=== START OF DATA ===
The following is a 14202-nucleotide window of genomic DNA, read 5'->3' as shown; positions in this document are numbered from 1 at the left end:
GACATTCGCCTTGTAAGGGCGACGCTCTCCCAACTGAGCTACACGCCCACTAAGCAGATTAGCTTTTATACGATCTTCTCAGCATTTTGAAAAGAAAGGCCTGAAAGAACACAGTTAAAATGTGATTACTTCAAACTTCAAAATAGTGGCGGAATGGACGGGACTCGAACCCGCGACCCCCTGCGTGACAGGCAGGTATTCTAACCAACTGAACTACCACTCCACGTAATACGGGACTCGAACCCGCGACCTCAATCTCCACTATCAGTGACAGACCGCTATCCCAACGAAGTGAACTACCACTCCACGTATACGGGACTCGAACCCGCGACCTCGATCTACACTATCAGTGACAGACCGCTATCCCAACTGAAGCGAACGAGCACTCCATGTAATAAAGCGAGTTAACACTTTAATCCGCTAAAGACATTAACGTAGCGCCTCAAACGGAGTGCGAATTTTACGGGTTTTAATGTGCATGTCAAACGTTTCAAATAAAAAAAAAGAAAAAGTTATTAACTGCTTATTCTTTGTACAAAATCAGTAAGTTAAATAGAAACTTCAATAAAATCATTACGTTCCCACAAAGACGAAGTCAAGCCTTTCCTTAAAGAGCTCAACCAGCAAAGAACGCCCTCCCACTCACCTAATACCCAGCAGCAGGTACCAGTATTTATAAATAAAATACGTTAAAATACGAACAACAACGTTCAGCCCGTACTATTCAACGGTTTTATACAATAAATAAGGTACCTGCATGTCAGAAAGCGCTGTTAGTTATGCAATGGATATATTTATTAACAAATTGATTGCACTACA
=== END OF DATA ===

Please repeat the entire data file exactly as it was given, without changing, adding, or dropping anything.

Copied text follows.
The following is a 14202-nucleotide window of genomic DNA, read 5'->3' as shown; positions in this document are numbered from 1 at the left end:
GACATTCGCCTTGTAAGGGCGACGCTCTCCCAACTGAGCTACACGCCCACTAAGCAGATTAGCTTTTATACGATCTTCTCAGCATTTTGAAAAGAAAGGCCTGAAAGAACACAGTTAAAATGTGATTACTTCAAACTTCAAAATAGTGGCGGAATGGACGGGACTCGAACCCGCGACCCCCTGCGTGACAGGCAGGTATTCTAACCAACTGAACTACCACTCCACGTAATACGGGACTCGAACCCGCGACCTCAATCTCCACTATCAGTGACAGACCGCTATCCCAACGAAGTGAACTACCACTCCACGTATACGGGACTCGAACCCGCGACCTCGATCTACACTATCAGTGACAGACCGCTATCCCAACTGAAGCGAACGAGCACTCCATGTAATAAAGCGAGTTAACACTTTAATCCGCTAAAGACATTAACGTAGCGCCTCAAACGGAGTGCGAATTTTACGGGTTTTAATGTGCATGTCAAACGTTTCAAATAAAAAAAAAGAAAAAGTTATTAACTGCTTATTCTTTGTACAAAATCAGTAAGTTAAATAGAAACTTCAATAAAATCATTACGTTCCCACAAAGACGAAGTCAAGCCTTTCCTTAAAGAGCTCAACCAGCAAAGAACGCCCTCCCACTCACCTAATACCCAGCAGCAGGTACCAGTATTTATAAATAAAATACGTTAAAATACGAACAACAACGTTCAGCCCGTACTATTCAACGGTTTTATACAATAAATAAGGTACCTGCATGTCAGAAAGCGCTGTTAGTTATGCAATGGATATATTTATTAACAAATTGATTGCACTACA